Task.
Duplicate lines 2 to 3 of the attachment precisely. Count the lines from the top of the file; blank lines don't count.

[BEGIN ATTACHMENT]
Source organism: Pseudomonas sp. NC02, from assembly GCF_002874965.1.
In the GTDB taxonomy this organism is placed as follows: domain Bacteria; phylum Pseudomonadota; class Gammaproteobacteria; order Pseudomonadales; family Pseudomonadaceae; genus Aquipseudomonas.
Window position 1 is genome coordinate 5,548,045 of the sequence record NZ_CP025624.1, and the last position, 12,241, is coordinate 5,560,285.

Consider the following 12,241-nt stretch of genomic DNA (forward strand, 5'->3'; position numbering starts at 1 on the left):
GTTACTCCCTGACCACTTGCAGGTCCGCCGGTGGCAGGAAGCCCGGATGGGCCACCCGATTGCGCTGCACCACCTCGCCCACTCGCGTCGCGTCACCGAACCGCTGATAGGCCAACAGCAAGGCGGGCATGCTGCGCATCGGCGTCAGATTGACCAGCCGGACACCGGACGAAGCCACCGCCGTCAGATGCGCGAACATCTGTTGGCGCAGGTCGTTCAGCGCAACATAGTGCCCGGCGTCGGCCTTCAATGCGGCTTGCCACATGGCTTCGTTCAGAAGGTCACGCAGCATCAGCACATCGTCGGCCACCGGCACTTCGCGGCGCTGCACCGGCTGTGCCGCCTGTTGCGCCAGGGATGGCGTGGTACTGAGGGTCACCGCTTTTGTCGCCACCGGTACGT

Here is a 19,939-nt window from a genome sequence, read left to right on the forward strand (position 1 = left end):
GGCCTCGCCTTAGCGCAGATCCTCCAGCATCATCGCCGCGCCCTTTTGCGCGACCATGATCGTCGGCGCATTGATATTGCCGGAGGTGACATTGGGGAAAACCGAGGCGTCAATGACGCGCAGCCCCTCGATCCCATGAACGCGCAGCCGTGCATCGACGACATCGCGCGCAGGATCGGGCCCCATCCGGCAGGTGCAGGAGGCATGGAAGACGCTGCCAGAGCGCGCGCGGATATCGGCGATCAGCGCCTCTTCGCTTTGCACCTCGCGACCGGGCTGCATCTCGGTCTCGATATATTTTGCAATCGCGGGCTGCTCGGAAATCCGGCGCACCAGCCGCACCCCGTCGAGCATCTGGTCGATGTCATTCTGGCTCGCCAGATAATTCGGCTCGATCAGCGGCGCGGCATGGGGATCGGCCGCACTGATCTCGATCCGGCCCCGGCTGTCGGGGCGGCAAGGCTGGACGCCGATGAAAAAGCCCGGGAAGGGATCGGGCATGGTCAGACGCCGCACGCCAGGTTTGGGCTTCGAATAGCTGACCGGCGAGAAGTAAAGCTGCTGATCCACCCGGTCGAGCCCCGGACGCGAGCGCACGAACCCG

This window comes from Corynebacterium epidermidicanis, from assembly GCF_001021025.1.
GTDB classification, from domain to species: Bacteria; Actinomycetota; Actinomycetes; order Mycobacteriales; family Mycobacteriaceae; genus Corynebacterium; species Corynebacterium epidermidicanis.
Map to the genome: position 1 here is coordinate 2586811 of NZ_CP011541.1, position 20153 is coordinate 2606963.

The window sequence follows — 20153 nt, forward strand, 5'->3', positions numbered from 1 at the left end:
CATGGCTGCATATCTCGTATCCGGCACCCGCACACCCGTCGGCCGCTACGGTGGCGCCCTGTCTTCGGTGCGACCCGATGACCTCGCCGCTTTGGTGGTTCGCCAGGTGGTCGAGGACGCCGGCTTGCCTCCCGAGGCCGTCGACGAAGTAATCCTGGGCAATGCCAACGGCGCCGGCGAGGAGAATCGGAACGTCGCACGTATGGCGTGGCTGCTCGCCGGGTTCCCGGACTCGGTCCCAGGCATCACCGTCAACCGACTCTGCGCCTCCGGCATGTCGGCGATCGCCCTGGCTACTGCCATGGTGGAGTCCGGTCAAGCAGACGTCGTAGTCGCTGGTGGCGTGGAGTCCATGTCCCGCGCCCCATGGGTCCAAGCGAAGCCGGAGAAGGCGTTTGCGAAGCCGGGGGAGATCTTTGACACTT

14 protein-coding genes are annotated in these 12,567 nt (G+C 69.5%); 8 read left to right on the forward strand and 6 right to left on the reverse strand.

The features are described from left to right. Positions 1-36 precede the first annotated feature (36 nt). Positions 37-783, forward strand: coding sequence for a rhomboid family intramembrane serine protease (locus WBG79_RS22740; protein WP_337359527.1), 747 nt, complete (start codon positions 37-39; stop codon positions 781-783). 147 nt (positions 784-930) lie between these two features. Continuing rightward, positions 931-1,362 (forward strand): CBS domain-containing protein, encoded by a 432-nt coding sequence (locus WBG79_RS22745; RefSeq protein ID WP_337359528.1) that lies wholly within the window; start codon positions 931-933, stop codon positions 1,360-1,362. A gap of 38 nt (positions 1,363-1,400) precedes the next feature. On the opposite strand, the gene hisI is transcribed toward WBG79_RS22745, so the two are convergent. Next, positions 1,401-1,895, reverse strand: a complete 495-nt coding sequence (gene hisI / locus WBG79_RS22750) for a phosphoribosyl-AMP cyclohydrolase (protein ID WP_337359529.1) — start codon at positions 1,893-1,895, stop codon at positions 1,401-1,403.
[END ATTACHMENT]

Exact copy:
In the GTDB taxonomy this organism is placed as follows: domain Bacteria; phylum Pseudomonadota; class Gammaproteobacteria; order Pseudomonadales; family Pseudomonadaceae; genus Aquipseudomonas.
Window position 1 is genome coordinate 5,548,045 of the sequence record NZ_CP025624.1, and the last position, 12,241, is coordinate 5,560,285.